When someone with ailurophobia encounters a cat or even thinks about one, their body might go into fight-or-flight mode. This is the body’s natural response to perceived threats, preparing the person to either confront the threat (‘fight’) or escape from it (‘flight’). During this response, the person might experience physical symptoms like a rapid heartbeat, sweating, trembling, difficulty breathing, and nausea.

Each of these symptoms is the body’s way of gearing up to deal with the perceived threat. The rapid heartbeat ensures that blood is pumped quickly to the muscles in preparation for action. Sweating helps cool down the body, while trembling occurs as the muscles tense up in anticipation. Difficulty breathing happens as the body tries to take in more oxygen, and nausea is a result of the digestive system slowing down so that more energy can be directed towards dealing with the threat.

Behavioral Symptoms

Behaviorally, ailurophobia manifests as avoidance behavior. Individuals with this phobia will often go to great lengths to avoid anything to do with cats. They might decline invitations to visit friends who own cats, avoid areas known for stray cats, or even change their usual route just to avoid passing by a house where a cat lives.

This avoidance can significantly limit their activities and lifestyle, making them miss out on a lot of fun experiences. In severe cases, their fear might even make them become reclusive, preferring to stay within their safe space where they can control their environment and ensure there are no cats around.

Psychological Symptoms

Psychologically, individuals with ailurophobia may experience intense fear or anxiety when thinking about cats. Their dreams might be invaded by cats, and they may constantly feel the need to check their surroundings for the presence of cats. This constant state of anxiety can lead to mental exhaustion and affect their overall well-being.

Living in a state of constant fear can be emotionally draining. It’s like being in a horror movie that never ends, where every shadow could be a cat lurking in the corner. Over time, this can take a toll on their mental health, leading to further issues like depression or other anxiety disorders.


How Can Ailurophobia Be Treated?

doctor and patient talking about heart disease
Image By: Dragon Images, Shutterstock

Cognitive-Behavioral Therapy (CBT)

If you’re struggling with ailurophobia, don’t lose hope. There are several effective treatments available, and cognitive-behavioral therapy (CBT) is one of them. CBT is all about flipping the script in your mind, changing the negative thoughts that cause fear, and learning ways to manage anxiety.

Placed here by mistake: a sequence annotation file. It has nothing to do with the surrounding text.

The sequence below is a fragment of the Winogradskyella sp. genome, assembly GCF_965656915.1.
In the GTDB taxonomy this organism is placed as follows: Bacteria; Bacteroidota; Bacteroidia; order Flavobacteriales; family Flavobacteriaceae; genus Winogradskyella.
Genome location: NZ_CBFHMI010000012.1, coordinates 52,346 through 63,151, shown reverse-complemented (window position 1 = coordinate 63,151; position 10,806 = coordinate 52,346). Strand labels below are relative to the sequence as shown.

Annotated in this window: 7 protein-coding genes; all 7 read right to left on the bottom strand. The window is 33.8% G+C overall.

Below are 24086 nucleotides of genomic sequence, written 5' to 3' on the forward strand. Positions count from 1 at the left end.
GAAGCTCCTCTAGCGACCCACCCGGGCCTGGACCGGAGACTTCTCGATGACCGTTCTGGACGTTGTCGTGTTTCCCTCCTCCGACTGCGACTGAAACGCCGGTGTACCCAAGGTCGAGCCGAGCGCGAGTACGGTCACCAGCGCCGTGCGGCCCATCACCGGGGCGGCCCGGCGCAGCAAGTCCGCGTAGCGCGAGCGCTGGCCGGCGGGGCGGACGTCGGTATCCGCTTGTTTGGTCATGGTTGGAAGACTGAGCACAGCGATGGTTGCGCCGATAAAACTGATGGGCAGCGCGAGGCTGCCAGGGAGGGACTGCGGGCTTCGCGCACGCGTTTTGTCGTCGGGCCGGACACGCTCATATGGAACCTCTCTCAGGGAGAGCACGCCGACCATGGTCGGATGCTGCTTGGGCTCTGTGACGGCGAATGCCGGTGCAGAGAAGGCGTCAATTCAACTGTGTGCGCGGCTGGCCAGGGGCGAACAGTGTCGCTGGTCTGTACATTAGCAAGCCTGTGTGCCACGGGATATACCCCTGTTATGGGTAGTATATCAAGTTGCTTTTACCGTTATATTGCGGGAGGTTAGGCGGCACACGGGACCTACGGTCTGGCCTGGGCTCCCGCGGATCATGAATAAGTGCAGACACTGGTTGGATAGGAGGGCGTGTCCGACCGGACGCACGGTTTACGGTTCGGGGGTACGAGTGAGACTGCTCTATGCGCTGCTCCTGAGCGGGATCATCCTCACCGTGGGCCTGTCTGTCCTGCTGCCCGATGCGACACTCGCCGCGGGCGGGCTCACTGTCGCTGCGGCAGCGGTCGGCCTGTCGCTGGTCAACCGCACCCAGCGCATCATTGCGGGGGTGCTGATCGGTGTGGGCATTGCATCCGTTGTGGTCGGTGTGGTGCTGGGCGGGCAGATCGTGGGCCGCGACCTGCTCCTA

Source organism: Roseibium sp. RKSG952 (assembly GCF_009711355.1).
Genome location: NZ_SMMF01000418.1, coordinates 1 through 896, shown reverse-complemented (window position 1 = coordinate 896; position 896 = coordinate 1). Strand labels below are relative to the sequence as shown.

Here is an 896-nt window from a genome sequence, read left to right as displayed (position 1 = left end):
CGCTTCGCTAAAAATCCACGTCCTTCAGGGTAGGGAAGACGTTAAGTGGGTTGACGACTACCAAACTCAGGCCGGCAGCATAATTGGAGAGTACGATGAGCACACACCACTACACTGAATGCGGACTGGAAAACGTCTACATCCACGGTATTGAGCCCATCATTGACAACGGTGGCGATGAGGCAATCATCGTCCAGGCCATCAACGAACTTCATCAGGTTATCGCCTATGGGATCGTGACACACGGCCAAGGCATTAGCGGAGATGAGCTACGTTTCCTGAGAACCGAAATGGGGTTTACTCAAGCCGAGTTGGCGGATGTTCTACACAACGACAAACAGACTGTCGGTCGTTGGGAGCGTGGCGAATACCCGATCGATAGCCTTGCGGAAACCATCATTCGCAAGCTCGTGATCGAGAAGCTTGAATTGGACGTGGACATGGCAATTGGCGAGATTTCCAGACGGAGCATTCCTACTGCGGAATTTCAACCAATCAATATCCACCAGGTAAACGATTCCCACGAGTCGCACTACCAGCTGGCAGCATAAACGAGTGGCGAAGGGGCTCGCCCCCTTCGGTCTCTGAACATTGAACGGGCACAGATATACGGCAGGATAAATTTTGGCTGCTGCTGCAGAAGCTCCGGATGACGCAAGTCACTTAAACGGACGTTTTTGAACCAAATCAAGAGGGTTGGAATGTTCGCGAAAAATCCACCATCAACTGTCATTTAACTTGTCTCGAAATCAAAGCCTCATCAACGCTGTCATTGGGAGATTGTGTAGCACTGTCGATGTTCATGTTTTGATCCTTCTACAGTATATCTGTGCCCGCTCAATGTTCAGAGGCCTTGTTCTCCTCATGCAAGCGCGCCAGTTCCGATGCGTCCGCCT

During CBT, a therapist will help you identify the harmful thoughts that trigger your fear of cats. Together, you’ll work on replacing these fear-inducing thoughts with more positive, realistic ones. For example, instead of thinking “All cats are dangerous,” you might start thinking, “Most cats are harmless, and I can handle being around them.”

Exposure Therapy

Another effective treatment option is exposure therapy. Think of it as gradual immersion into your fear until you start feeling less afraid. It’s like learning to swim by first getting used to the water before diving into the deep end.

Exposure therapy starts with minimal contact with the feared object, which in this case is cats. Initially, you might just look at pictures of cats or talk about them. As you become comfortable, the therapy progresses to more direct encounters, such as being in the same room as a cat. Eventually, the goal is to get you to a point where you can touch or even hold a cat without fear.


In severe cases, medication can be prescribed to help manage the symptoms of anxiety and panic associated with ailurophobia. Remember, though, that medication should always be taken under the guidance of a healthcare professional and usually in combination with other treatments like therapy.

Medications like anti-anxiety drugs or certain types of antidepressants can help manage the physical symptoms of anxiety and panic. But it’s important to remember that medication doesn’t cure phobias – it just helps you manage the symptoms. Therefore, it’s usually used as part of a comprehensive treatment plan that includes psychotherapy.



While ailurophobia might not be a topic that comes up at dinner parties, it is a real condition that affects many people. By understanding what it is, why it happens, and how it affects people, we can better support those dealing with it. So, if you or someone you know has ailurophobia, remember – it’s okay to seek help and take steps towards overcoming your fear. After all, every cat deserves a chance to show its lovable side!

Featured Image Credit: New Africa, Shutterstock